Corruption in UN Refugee Agency Poses Questions for Donor Support
A United Nations audit revealed on November 29 that the UN Refugee Agency lost “millions of dollars” due to corruption and misconduct, Reuters reports. The Office of Internal Oversight Service’s (OIOS) investigation disclosed that the UNHCR was responsible for “inflated bills, fraud, and non-compliance with rules.” Uganda is home to one million refugees from the Great Lakes region and South Sudan, among other key migrant-sending countries. Although Uganda’s government has been heralded for implementing open-door refugee policies, offering refugees access to resources, and fostering in-country refugee mobility, the recent news illustrated the limits of the response. According Eleanor Burns, the director of the Internal Audit Division of the Office of UNHCR, “the weak risk culture and internal control environment in the UNHCR operations in Uganda contributed to serious risk management and control deficiencies and accountability lapses in operational and administrative activities.”
The investigation also revealed an updated figure of the number of refugees in Uganda, which were 25 percent higher than figures previously reported; evidence that the Office of the Prime Minister of Uganda was “unable to provide the OIOS documentation to substantiate” that civil servants were working on projects for the UNHCR while paying a $283,000 allowance to its staff on an annual basis. In response to the audit, UNHCR spokesman Babar Baloch said that the “majority of the actions resulting from these reviews have been implemented even before the final audit report was released.”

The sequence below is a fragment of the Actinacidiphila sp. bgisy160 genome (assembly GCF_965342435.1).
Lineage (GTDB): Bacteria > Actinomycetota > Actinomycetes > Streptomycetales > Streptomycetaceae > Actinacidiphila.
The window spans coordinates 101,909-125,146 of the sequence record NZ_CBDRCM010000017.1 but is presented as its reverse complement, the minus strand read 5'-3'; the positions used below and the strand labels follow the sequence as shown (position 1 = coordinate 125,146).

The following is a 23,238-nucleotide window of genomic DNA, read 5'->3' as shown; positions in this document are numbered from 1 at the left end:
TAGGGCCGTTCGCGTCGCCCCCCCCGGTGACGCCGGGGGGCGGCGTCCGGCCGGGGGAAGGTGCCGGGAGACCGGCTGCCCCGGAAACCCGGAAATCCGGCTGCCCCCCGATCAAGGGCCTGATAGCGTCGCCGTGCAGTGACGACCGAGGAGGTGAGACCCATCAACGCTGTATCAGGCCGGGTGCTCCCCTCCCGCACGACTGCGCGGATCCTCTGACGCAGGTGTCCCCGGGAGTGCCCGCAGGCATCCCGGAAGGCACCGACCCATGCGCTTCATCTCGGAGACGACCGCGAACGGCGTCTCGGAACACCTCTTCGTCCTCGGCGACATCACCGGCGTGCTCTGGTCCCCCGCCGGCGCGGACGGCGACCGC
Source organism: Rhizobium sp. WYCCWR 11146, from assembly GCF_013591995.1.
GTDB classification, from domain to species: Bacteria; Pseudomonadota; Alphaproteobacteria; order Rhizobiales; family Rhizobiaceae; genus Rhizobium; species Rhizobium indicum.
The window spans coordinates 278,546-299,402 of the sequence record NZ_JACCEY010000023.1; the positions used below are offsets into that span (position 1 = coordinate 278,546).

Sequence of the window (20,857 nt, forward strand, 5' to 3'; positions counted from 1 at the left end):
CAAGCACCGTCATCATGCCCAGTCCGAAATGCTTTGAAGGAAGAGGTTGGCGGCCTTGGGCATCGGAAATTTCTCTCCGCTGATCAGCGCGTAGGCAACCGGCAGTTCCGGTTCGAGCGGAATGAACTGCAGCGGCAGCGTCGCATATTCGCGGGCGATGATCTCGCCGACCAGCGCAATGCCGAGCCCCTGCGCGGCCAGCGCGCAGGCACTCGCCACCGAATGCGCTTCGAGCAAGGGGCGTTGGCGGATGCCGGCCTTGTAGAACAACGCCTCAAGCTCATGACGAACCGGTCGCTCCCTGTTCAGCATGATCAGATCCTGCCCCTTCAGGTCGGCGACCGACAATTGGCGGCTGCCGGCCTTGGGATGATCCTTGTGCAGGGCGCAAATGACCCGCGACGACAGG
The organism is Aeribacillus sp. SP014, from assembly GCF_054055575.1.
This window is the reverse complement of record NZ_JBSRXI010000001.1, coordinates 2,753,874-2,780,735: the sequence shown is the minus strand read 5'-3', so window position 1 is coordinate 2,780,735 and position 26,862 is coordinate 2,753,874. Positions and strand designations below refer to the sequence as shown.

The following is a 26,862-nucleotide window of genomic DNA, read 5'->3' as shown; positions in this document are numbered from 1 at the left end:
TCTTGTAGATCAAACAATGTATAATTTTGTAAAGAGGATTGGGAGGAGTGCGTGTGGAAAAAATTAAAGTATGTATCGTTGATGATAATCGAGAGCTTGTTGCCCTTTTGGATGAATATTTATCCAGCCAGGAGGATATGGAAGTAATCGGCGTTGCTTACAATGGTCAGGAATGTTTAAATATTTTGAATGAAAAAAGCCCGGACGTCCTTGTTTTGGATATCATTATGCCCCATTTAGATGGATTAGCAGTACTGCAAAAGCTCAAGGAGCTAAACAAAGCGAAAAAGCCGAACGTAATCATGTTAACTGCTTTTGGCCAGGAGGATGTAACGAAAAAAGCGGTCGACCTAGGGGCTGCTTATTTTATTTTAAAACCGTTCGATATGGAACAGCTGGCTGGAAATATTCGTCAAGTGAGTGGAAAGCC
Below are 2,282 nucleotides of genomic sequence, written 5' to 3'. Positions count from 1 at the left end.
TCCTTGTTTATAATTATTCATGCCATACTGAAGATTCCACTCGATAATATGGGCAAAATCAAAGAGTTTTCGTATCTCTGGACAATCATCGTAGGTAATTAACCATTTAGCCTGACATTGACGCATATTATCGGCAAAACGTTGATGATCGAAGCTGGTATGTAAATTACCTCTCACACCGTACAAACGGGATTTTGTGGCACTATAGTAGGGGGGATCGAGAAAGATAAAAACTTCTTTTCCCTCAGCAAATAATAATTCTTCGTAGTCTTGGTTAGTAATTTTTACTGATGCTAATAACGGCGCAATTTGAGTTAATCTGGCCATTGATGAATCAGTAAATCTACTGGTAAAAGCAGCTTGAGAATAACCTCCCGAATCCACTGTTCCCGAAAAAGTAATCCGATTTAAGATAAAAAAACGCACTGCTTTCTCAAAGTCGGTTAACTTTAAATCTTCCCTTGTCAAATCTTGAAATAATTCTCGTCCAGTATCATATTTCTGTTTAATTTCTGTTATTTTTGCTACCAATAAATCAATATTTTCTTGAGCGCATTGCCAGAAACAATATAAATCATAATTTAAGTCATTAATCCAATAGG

According to the IRIN News Agency, the UNHCR’s spending increased to $205 million in 2017 from $125 million the year before; the European Union and the United States accounted for 80 percent of the UNHCR’s funding in 2017.
The OIOS made “important recommendations” that are critical to addressing “significant and/or pervasive deficiencies or weaknesses.” The IRIN News Agency reports that the European Commission previously announced that the case would be referred to its anti-fraud office. The unfortunate news has negative implications for donor support, which has remained a continuous problem across the continent. The World Food Programme, for example, recently asked the US for $6.5 million to assist over 12,000 refugees in Zimbabwe.